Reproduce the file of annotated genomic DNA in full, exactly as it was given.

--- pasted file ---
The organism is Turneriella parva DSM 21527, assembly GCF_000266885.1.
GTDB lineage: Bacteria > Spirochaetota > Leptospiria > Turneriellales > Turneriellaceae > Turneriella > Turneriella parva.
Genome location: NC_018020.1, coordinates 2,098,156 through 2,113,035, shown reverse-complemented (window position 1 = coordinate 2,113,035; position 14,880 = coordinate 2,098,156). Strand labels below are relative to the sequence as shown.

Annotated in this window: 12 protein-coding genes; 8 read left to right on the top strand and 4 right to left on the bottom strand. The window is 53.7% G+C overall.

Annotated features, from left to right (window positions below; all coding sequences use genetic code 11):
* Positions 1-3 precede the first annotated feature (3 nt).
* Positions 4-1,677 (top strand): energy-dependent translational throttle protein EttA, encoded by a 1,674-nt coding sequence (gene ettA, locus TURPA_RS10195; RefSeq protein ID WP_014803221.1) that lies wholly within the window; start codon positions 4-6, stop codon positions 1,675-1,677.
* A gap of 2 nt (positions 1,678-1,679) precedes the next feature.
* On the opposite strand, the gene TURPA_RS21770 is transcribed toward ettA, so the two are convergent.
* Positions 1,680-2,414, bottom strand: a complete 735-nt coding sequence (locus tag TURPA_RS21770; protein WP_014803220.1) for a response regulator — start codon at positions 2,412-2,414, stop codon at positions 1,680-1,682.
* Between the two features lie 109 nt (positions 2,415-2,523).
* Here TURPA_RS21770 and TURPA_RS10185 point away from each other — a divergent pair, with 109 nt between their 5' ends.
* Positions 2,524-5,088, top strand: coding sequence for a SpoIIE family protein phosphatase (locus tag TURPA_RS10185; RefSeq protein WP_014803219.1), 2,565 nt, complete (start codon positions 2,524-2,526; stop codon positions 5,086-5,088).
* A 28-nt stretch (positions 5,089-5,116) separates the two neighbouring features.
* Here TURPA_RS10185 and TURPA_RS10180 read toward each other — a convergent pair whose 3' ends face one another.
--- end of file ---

The organism is Turneriella parva DSM 21527, assembly GCF_000266885.1.
GTDB lineage: Bacteria > Spirochaetota > Leptospiria > Turneriellales > Turneriellaceae > Turneriella > Turneriella parva.
Genome location: NC_018020.1, coordinates 2,098,156 through 2,113,035, shown reverse-complemented (window position 1 = coordinate 2,113,035; position 14,880 = coordinate 2,098,156). Strand labels below are relative to the sequence as shown.

Annotated in this window: 12 protein-coding genes; 8 read left to right on the top strand and 4 right to left on the bottom strand. The window is 53.7% G+C overall.

Annotated features, from left to right (window positions below; all coding sequences use genetic code 11):
* Positions 1-3 precede the first annotated feature (3 nt).
* Positions 4-1,677 (top strand): energy-dependent translational throttle protein EttA, encoded by a 1,674-nt coding sequence (gene ettA, locus TURPA_RS10195; RefSeq protein ID WP_014803221.1) that lies wholly within the window; start codon positions 4-6, stop codon positions 1,675-1,677.
* A gap of 2 nt (positions 1,678-1,679) precedes the next feature.
* On the opposite strand, the gene TURPA_RS21770 is transcribed toward ettA, so the two are convergent.
* Positions 1,680-2,414, bottom strand: a complete 735-nt coding sequence (locus tag TURPA_RS21770; protein WP_014803220.1) for a response regulator — start codon at positions 2,412-2,414, stop codon at positions 1,680-1,682.
* Between the two features lie 109 nt (positions 2,415-2,523).
* Here TURPA_RS21770 and TURPA_RS10185 point away from each other — a divergent pair, with 109 nt between their 5' ends.
* Positions 2,524-5,088, top strand: coding sequence for a SpoIIE family protein phosphatase (locus tag TURPA_RS10185; RefSeq protein WP_014803219.1), 2,565 nt, complete (start codon positions 2,524-2,526; stop codon positions 5,086-5,088).
* A 28-nt stretch (positions 5,089-5,116) separates the two neighbouring features.
* Here TURPA_RS10185 and TURPA_RS10180 read toward each other — a convergent pair whose 3' ends face one another.